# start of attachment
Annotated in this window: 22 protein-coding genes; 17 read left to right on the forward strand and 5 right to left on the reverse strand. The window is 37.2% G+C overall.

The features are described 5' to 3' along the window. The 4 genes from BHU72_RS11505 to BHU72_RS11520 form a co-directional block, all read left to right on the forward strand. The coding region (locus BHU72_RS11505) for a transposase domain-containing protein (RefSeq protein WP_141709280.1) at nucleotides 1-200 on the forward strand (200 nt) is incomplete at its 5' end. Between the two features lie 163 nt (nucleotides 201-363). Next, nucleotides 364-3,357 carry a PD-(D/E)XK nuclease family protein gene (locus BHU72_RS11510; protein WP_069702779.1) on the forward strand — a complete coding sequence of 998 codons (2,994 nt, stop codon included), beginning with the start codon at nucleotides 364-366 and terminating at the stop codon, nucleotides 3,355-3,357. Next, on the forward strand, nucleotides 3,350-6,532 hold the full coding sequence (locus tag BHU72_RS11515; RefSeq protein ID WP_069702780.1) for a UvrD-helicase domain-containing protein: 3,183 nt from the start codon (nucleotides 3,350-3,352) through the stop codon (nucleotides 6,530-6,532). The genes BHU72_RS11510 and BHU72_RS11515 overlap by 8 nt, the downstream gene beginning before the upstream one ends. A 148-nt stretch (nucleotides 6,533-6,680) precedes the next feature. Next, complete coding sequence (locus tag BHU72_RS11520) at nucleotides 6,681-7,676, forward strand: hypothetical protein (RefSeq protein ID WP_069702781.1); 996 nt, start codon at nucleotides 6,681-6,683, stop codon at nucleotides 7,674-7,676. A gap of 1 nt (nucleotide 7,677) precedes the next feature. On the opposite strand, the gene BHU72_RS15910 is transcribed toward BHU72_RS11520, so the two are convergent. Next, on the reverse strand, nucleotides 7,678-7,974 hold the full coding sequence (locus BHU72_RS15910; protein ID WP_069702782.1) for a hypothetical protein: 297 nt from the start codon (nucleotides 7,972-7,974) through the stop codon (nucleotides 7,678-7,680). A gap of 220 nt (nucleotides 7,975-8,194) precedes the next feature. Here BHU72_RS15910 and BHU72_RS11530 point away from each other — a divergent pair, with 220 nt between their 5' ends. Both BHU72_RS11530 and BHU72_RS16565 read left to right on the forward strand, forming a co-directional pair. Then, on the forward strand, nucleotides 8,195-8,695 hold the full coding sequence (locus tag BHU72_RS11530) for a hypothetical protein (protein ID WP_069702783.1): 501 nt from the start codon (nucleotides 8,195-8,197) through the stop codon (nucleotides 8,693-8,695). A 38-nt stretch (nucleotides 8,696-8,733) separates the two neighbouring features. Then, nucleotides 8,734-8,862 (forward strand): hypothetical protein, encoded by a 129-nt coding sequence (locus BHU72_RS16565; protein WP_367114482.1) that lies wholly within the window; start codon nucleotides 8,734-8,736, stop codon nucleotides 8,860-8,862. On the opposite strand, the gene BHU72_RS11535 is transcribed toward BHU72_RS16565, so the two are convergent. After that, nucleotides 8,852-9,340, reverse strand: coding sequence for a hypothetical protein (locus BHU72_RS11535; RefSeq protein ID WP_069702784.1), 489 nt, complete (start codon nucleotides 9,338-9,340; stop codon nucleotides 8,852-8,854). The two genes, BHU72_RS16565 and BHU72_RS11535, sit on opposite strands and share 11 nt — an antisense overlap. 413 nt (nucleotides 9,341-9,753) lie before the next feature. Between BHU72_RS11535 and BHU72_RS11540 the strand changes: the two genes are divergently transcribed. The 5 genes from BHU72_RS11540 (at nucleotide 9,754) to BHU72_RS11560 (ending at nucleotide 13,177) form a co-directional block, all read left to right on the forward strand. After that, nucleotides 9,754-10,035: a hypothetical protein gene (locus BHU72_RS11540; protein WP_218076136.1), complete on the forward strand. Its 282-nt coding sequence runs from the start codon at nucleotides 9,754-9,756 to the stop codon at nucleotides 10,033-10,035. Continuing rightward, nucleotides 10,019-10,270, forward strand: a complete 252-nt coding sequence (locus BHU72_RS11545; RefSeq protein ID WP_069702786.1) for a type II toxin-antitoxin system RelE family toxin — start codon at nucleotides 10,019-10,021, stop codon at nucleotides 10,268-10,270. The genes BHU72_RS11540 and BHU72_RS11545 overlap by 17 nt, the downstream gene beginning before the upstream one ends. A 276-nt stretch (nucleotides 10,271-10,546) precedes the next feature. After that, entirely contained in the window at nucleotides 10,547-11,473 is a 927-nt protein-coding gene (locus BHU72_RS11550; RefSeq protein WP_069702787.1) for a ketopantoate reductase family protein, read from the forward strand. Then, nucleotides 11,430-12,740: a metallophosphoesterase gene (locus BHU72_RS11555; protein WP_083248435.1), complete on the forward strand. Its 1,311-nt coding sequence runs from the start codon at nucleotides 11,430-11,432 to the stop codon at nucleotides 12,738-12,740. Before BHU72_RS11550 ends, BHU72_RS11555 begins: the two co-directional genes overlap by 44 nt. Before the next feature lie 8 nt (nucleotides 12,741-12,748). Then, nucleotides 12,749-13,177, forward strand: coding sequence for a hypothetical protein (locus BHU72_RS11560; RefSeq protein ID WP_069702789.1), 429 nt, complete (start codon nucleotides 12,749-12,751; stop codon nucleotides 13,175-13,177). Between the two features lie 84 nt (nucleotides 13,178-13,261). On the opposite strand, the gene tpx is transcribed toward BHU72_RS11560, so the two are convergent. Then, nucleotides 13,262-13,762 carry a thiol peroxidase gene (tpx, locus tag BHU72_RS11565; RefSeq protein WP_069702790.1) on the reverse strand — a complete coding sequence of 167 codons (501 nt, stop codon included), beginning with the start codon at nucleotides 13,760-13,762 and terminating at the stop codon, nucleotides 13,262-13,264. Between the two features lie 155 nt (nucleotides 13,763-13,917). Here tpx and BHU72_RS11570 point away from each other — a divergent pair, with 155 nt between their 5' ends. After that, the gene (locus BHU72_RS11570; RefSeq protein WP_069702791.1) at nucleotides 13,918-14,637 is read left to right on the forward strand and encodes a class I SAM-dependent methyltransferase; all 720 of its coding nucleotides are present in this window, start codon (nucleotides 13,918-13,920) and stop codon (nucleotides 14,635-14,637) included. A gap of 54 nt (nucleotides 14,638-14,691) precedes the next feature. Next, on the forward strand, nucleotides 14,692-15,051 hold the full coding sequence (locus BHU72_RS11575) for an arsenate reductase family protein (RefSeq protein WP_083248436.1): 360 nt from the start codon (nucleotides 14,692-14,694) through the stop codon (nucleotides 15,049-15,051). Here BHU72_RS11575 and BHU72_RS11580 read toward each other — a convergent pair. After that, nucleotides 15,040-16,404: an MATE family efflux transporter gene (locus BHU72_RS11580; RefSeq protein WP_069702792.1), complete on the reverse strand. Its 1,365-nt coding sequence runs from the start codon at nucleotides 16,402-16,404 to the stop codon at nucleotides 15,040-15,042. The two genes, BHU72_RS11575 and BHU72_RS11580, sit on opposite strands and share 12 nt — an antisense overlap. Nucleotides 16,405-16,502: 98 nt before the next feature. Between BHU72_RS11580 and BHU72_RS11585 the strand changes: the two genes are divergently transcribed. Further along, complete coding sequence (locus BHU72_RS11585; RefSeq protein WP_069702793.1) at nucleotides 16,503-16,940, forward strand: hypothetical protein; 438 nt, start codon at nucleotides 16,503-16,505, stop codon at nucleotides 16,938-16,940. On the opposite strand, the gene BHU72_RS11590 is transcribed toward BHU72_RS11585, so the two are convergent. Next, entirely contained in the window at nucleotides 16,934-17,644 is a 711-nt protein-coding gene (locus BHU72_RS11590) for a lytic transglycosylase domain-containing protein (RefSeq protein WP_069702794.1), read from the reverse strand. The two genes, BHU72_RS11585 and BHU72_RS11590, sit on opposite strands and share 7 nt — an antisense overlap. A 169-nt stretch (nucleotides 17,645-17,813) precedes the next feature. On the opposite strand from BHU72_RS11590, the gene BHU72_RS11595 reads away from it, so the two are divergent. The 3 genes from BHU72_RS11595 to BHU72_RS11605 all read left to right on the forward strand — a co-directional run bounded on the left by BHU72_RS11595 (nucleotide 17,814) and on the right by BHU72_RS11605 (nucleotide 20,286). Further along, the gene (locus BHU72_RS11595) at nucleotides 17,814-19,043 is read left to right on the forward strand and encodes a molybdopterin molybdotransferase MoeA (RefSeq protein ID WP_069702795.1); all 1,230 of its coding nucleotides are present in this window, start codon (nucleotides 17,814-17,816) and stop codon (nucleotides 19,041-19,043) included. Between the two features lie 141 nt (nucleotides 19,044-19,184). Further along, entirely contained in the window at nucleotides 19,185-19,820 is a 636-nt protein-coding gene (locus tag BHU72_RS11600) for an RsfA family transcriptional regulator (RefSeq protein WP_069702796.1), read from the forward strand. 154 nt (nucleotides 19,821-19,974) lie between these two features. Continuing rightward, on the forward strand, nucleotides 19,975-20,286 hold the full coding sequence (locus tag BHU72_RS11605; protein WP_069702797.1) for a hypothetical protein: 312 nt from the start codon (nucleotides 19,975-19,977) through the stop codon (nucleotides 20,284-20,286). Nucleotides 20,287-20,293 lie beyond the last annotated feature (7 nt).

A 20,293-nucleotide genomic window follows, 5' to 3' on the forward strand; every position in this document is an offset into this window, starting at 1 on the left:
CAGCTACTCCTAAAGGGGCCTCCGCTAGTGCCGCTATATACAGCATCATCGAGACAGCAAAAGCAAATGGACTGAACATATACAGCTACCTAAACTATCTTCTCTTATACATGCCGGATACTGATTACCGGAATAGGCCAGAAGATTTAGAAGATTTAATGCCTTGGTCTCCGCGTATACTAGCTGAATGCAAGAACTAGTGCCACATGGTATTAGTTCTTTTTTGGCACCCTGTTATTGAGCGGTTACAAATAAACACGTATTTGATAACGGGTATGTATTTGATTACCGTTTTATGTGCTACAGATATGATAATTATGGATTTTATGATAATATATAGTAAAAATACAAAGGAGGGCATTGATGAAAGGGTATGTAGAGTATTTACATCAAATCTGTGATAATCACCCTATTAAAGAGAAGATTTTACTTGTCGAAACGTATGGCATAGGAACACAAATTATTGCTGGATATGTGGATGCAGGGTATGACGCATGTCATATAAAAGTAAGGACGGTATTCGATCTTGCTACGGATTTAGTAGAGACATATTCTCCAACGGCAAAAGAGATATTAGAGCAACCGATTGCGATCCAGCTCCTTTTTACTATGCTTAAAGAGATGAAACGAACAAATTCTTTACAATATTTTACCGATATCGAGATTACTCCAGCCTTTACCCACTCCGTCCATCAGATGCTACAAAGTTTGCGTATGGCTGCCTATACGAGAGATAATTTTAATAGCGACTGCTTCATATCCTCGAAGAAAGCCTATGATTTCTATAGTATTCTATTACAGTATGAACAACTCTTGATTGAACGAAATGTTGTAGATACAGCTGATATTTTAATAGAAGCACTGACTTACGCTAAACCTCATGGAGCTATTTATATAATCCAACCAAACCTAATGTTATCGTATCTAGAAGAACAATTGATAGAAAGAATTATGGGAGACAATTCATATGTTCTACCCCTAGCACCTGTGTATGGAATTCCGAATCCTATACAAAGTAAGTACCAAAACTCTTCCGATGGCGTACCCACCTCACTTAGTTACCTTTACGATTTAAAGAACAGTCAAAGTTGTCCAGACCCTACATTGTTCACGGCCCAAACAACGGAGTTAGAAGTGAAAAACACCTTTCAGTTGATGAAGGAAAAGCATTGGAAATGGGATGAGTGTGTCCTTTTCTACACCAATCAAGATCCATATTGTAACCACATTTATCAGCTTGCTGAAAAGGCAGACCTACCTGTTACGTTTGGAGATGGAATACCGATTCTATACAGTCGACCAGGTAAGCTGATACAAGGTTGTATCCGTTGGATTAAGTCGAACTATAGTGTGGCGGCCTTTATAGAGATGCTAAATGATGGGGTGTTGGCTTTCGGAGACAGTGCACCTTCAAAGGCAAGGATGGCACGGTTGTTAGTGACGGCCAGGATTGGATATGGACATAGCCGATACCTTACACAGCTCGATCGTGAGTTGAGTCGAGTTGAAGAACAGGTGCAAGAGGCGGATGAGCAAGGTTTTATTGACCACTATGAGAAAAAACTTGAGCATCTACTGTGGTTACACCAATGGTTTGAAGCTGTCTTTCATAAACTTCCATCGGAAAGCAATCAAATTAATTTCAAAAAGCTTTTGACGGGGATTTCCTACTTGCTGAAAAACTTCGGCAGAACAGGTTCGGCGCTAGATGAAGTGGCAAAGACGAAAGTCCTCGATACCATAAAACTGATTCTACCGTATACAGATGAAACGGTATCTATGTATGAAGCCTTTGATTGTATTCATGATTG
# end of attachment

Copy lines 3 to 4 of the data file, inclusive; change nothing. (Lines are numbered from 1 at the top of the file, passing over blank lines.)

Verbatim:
A 20,293-nucleotide genomic window follows, 5' to 3' on the forward strand; every position in this document is an offset into this window, starting at 1 on the left:
CAGCTACTCCTAAAGGGGCCTCCGCTAGTGCCGCTATATACAGCATCATCGAGACAGCAAAAGCAAATGGACTGAACATATACAGCTACCTAAACTATCTTCTCTTATACATGCCGGATACTGATTACCGGAATAGGCCAGAAGATTTAGAAGATTTAATGCCTTGGTCTCCGCGTATACTAGCTGAATGCAAGAACTAGTGCCACATGGTATTAGTTCTTTTTTGGCACCCTGTTATTGAGCGGTTACAAATAAACACGTATTTGATAACGGGTATGTATTTGATTACCGTTTTATGTGCTACAGATATGATAATTATGGATTTTATGATAATATATAGTAAAAATACAAAGGAGGGCATTGATGAAAGGGTATGTAGAGTATTTACATCAAATCTGTGATAATCACCCTATTAAAGAGAAGATTTTACTTGTCGAAACGTATGGCATAGGAACACAAATTATTGCTGGATATGTGGATGCAGGGTATGACGCATGTCATATAAAAGTAAGGACGGTATTCGATCTTGCTACGGATTTAGTAGAGACATATTCTCCAACGGCAAAAGAGATATTAGAGCAACCGATTGCGATCCAGCTCCTTTTTACTATGCTTAAAGAGATGAAACGAACAAATTCTTTACAATATTTTACCGATATCGAGATTACTCCAGCCTTTACCCACTCCGTCCATCAGATGCTACAAAGTTTGCGTATGGCTGCCTATACGAGAGATAATTTTAATAGCGACTGCTTCATATCCTCGAAGAAAGCCTATGATTTCTATAGTATTCTATTACAGTATGAACAACTCTTGATTGAACGAAATGTTGTAGATACAGCTGATATTTTAATAGAAGCACTGACTTACGCTAAACCTCATGGAGCTATTTATATAATCCAACCAAACCTAATGTTATCGTATCTAGAAGAACAATTGATAGAAAGAATTATGGGAGACAATTCATATGTTCTACCCCTAGCACCTGTGTATGGAATTCCGAATCCTATACAAAGTAAGTACCAAAACTCTTCCGATGGCGTACCCACCTCACTTAGTTACCTTTACGATTTAAAGAACAGTCAAAGTTGTCCAGACCCTACATTGTTCACGGCCCAAACAACGGAGTTAGAAGTGAAAAACACCTTTCAGTTGATGAAGGAAAAGCATTGGAAATGGGATGAGTGTGTCCTTTTCTACACCAATCAAGATCCATATTGTAACCACATTTATCAGCTTGCTGAAAAGGCAGACCTACCTGTTACGTTTGGAGATGGAATACCGATTCTATACAGTCGACCAGGTAAGCTGATACAAGGTTGTATCCGTTGGATTAAGTCGAACTATAGTGTGGCGGCCTTTATAGAGATGCTAAATGATGGGGTGTTGGCTTTCGGAGACAGTGCACCTTCAAAGGCAAGGATGGCACGGTTGTTAGTGACGGCCAGGATTGGATATGGACATAGCCGATACCTTACACAGCTCGATCGTGAGTTGAGTCGAGTTGAAGAACAGGTGCAAGAGGCGGATGAGCAAGGTTTTATTGACCACTATGAGAAAAAACTTGAGCATCTACTGTGGTTACACCAATGGTTTGAAGCTGTCTTTCATAAACTTCCATCGGAAAGCAATCAAATTAATTTCAAAAAGCTTTTGACGGGGATTTCCTACTTGCTGAAAAACTTCGGCAGAACAGGTTCGGCGCTAGATGAAGTGGCAAAGACGAAAGTCCTCGATACCATAAAACTGATTCTACCGTATACAGATGAAACGGTATCTATGTATGAAGCCTTTGATTGTATTCATGATTG